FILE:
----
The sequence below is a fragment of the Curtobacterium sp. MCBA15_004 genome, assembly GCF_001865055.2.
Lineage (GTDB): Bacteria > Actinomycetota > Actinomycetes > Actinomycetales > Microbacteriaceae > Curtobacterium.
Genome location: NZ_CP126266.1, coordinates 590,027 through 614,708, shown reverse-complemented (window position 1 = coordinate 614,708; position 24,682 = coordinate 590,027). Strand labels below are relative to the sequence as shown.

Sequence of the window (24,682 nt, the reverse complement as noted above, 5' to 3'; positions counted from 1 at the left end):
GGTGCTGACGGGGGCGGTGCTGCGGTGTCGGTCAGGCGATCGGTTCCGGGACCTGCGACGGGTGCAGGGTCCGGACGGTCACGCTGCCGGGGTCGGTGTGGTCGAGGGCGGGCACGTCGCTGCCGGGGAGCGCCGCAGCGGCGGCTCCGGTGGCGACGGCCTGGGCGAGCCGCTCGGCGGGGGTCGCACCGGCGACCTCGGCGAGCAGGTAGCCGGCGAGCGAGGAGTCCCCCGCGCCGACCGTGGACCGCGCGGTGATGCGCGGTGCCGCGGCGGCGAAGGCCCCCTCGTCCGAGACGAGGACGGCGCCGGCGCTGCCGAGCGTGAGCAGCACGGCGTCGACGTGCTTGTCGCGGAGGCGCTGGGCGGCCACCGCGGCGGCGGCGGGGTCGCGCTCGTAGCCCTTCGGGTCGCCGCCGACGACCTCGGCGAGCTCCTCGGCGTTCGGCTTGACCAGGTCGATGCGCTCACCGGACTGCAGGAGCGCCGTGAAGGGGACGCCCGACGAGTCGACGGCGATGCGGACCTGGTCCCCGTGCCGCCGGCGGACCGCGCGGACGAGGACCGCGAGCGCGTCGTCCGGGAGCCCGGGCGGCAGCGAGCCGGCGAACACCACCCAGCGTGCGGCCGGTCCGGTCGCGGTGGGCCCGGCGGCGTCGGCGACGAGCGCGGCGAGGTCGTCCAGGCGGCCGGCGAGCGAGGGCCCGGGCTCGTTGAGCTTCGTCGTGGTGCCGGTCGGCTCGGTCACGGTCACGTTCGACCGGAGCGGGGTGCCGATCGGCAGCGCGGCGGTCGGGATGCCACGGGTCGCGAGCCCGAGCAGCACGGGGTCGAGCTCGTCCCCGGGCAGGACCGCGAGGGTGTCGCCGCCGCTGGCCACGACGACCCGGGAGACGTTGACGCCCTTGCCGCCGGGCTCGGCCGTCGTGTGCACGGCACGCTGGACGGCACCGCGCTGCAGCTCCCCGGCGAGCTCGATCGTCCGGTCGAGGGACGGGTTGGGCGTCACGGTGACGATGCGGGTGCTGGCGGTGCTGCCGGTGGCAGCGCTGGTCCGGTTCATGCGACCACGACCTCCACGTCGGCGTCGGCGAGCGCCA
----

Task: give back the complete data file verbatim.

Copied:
The sequence below is a fragment of the Curtobacterium sp. MCBA15_004 genome, assembly GCF_001865055.2.
Lineage (GTDB): Bacteria > Actinomycetota > Actinomycetes > Actinomycetales > Microbacteriaceae > Curtobacterium.
Genome location: NZ_CP126266.1, coordinates 590,027 through 614,708, shown reverse-complemented (window position 1 = coordinate 614,708; position 24,682 = coordinate 590,027). Strand labels below are relative to the sequence as shown.

Sequence of the window (24,682 nt, the reverse complement as noted above, 5' to 3'; positions counted from 1 at the left end):
GGTGCTGACGGGGGCGGTGCTGCGGTGTCGGTCAGGCGATCGGTTCCGGGACCTGCGACGGGTGCAGGGTCCGGACGGTCACGCTGCCGGGGTCGGTGTGGTCGAGGGCGGGCACGTCGCTGCCGGGGAGCGCCGCAGCGGCGGCTCCGGTGGCGACGGCCTGGGCGAGCCGCTCGGCGGGGGTCGCACCGGCGACCTCGGCGAGCAGGTAGCCGGCGAGCGAGGAGTCCCCCGCGCCGACCGTGGACCGCGCGGTGATGCGCGGTGCCGCGGCGGCGAAGGCCCCCTCGTCCGAGACGAGGACGGCGCCGGCGCTGCCGAGCGTGAGCAGCACGGCGTCGACGTGCTTGTCGCGGAGGCGCTGGGCGGCCACCGCGGCGGCGGCGGGGTCGCGCTCGTAGCCCTTCGGGTCGCCGCCGACGACCTCGGCGAGCTCCTCGGCGTTCGGCTTGACCAGGTCGATGCGCTCACCGGACTGCAGGAGCGCCGTGAAGGGGACGCCCGACGAGTCGACGGCGATGCGGACCTGGTCCCCGTGCCGCCGGCGGACCGCGCGGACGAGGACCGCGAGCGCGTCGTCCGGGAGCCCGGGCGGCAGCGAGCCGGCGAACACCACCCAGCGTGCGGCCGGTCCGGTCGCGGTGGGCCCGGCGGCGTCGGCGACGAGCGCGGCGAGGTCGTCCAGGCGGCCGGCGAGCGAGGGCCCGGGCTCGTTGAGCTTCGTCGTGGTGCCGGTCGGCTCGGTCACGGTCACGTTCGACCGGAGCGGGGTGCCGATCGGCAGCGCGGCGGTCGGGATGCCACGGGTCGCGAGCCCGAGCAGCACGGGGTCGAGCTCGTCCCCGGGCAGGACCGCGAGGGTGTCGCCGCCGCTGGCCACGACGACCCGGGAGACGTTGACGCCCTTGCCGCCGGGCTCGGCCGTCGTGTGCACGGCACGCTGGACGGCACCGCGCTGCAGCTCCCCGGCGAGCTCGATCGTCCGGTCGAGGGACGGGTTGGGCGTCACGGTGACGATGCGGGTGCTGGCGGTGCTGCCGGTGGCAGCGCTGGTCCGGTTCATGCGACCACGACCTCCACGTCGGCGTCGGCGAGCGCCA